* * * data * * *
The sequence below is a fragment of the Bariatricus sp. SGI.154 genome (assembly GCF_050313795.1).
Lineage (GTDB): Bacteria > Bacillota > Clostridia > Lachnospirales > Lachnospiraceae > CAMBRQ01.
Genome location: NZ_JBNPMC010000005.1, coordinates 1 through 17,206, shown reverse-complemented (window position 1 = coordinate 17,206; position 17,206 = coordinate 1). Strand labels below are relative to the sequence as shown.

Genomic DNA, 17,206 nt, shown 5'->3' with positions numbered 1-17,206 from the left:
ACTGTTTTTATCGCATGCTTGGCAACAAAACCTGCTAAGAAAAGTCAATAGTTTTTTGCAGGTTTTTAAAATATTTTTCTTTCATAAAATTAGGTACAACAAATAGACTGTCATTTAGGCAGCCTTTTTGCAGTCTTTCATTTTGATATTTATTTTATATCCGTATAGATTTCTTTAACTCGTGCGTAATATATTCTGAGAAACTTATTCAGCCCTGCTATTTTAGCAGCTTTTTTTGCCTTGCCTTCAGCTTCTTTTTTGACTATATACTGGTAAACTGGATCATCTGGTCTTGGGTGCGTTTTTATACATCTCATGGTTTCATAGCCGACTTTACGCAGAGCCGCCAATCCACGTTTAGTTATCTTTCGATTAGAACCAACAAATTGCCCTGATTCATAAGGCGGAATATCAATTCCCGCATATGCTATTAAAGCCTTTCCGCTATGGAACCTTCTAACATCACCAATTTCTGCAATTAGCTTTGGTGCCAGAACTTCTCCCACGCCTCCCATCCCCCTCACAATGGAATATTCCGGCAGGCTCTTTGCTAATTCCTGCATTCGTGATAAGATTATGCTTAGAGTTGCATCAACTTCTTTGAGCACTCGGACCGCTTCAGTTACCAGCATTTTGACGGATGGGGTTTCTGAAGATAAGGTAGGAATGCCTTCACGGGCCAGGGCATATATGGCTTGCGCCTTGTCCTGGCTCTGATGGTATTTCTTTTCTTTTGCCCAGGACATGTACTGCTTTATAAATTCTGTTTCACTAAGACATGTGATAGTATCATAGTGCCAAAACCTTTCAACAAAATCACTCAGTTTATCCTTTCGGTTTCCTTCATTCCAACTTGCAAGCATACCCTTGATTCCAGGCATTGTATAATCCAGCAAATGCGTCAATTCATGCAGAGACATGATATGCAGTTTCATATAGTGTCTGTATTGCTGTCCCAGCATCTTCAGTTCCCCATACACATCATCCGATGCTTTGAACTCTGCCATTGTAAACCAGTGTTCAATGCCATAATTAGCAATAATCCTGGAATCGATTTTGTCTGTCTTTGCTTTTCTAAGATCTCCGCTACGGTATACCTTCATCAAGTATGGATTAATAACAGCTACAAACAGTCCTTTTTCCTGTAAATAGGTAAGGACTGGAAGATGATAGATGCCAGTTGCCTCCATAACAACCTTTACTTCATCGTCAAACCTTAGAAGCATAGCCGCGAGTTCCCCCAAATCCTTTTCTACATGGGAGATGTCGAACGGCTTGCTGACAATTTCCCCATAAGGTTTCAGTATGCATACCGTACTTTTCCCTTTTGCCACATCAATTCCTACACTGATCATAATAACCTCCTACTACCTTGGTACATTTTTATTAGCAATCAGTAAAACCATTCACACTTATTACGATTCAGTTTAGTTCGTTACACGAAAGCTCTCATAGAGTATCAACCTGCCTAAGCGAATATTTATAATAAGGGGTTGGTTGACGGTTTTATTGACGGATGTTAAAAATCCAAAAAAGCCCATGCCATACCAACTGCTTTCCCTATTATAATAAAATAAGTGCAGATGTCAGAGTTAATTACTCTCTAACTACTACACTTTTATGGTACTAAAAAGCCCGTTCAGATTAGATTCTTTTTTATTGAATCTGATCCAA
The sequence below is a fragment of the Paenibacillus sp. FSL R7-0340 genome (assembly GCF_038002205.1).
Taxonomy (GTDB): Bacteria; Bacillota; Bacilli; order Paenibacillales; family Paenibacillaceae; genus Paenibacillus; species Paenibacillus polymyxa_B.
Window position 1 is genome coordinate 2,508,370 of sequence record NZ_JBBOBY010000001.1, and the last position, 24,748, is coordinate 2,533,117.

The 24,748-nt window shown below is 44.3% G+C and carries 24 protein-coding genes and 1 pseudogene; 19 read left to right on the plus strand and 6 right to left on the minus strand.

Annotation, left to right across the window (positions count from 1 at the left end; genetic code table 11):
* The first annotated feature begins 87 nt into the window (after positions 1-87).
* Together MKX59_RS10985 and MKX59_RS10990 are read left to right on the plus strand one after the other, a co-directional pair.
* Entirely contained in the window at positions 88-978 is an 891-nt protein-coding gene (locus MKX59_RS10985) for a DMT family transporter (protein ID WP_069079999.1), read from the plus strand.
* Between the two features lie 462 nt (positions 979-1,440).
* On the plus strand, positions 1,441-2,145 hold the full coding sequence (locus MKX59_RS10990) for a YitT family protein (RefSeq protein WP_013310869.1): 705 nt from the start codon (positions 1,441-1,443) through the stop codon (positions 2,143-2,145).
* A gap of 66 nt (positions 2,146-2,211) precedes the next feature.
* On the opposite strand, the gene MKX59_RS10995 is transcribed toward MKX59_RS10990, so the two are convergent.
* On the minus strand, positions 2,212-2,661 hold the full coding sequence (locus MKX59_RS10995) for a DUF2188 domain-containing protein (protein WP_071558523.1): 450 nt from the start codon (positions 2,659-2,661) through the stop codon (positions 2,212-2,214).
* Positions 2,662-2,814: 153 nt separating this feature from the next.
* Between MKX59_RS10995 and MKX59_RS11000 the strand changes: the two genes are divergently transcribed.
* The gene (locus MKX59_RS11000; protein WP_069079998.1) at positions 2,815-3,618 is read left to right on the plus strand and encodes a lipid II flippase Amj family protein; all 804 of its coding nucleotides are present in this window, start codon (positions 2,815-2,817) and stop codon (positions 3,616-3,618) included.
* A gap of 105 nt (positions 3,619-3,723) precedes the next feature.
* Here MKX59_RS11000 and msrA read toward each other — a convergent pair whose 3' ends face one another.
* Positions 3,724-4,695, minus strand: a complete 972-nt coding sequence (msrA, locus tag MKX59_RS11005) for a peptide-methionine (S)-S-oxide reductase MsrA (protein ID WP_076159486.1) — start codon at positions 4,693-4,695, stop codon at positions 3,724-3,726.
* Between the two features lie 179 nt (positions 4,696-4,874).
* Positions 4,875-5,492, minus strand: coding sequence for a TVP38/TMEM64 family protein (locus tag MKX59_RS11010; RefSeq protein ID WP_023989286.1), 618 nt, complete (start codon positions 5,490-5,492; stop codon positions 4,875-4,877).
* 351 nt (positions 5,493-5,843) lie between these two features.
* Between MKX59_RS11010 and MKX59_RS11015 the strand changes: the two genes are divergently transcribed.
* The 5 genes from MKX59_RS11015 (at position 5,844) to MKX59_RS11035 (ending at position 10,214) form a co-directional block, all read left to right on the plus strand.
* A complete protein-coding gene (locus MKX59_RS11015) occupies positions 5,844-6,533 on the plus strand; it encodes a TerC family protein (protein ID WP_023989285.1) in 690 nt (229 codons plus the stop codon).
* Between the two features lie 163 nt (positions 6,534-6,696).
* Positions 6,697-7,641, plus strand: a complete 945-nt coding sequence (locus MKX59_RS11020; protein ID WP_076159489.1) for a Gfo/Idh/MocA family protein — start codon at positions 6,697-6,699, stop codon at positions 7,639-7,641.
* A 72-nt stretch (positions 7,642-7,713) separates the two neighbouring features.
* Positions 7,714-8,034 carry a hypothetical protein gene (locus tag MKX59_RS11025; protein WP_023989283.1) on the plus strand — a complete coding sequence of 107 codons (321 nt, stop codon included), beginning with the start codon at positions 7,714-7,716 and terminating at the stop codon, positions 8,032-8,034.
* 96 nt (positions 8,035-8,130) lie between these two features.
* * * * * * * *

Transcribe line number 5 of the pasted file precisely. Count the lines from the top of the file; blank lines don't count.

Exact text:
ACTGTTTTTATCGCATGCTTGGCAACAAAACCTGCTAAGAAAAGTCAATAGTTTTTTGCAGGTTTTTAAAATATTTTTCTTTCATAAAATTAGGTACAACAAATAGACTGTCATTTAGGCAGCCTTTTTGCAGTCTTTCATTTTGATATTTATTTTATATCCGTATAGATTTCTTTAACTCGTGCGTAATATATTCTGAGAAACTTATTCAGCCCTGCTATTTTAGCAGCTTTTTTTGCCTTGCCTTCAGCTTCTTTTTTGACTATATACTGGTAAACTGGATCATCTGGTCTTGGGTGCGTTTTTATACATCTCATGGTTTCATAGCCGACTTTACGCAGAGCCGCCAATCCACGTTTAGTTATCTTTCGATTAGAACCAACAAATTGCCCTGATTCATAAGGCGGAATATCAATTCCCGCATATGCTATTAAAGCCTTTCCGCTATGGAACCTTCTAACATCACCAATTTCTGCAATTAGCTTTGGTGCCAGAACTTCTCCCACGCCTCCCATCCCCCTCACAATGGAATATTCCGGCAGGCTCTTTGCTAATTCCTGCATTCGTGATAAGATTATGCTTAGAGTTGCATCAACTTCTTTGAGCACTCGGACCGCTTCAGTTACCAGCATTTTGACGGATGGGGTTTCTGAAGATAAGGTAGGAATGCCTTCACGGGCCAGGGCATATATGGCTTGCGCCTTGTCCTGGCTCTGATGGTATTTCTTTTCTTTTGCCCAGGACATGTACTGCTTTATAAATTCTGTTTCACTAAGACATGTGATAGTATCATAGTGCCAAAACCTTTCAACAAAATCACTCAGTTTATCCTTTCGGTTTCCTTCATTCCAACTTGCAAGCATACCCTTGATTCCAGGCATTGTATAATCCAGCAAATGCGTCAATTCATGCAGAGACATGATATGCAGTTTCATATAGTGTCTGTATTGCTGTCCCAGCATCTTCAGTTCCCCATACACATCATCCGATGCTTTGAACTCTGCCATTGTAAACCAGTGTTCAATGCCATAATTAGCAATAATCCTGGAATCGATTTTGTCTGTCTTTGCTTTTCTAAGATCTCCGCTACGGTATACCTTCATCAAGTATGGATTAATAACAGCTACAAACAGTCCTTTTTCCTGTAAATAGGTAAGGACTGGAAGATGATAGATGCCAGTTGCCTCCATAACAACCTTTACTTCATCGTCAAACCTTAGAAGCATAGCCGCGAGTTCCCCCAAATCCTTTTCTACATGGGAGATGTCGAACGGCTTGCTGACAATTTCCCCATAAGGTTTCAGTATGCATACCGTACTTTTCCCTTTTGCCACATCAATTCCTACACTGATCATAATAACCTCCTACTACCTTGGTACATTTTTATTAGCAATCAGTAAAACCATTCACACTTATTACGATTCAGTTTAGTTCGTTACACGAAAGCTCTCATAGAGTATCAACCTGCCTAAGCGAATATTTATAATAAGGGGTTGGTTGACGGTTTTATTGACGGATGTTAAAAATCCAAAAAAGCCCATGCCATACCAACTGCTTTCCCTATTATAATAAAATAAGTGCAGATGTCAGAGTTAATTACTCTCTAACTACTACACTTTTATGGTACTAAAAAGCCCGTTCAGATTAGATTCTTTTTTATTGAATCTGATCCAA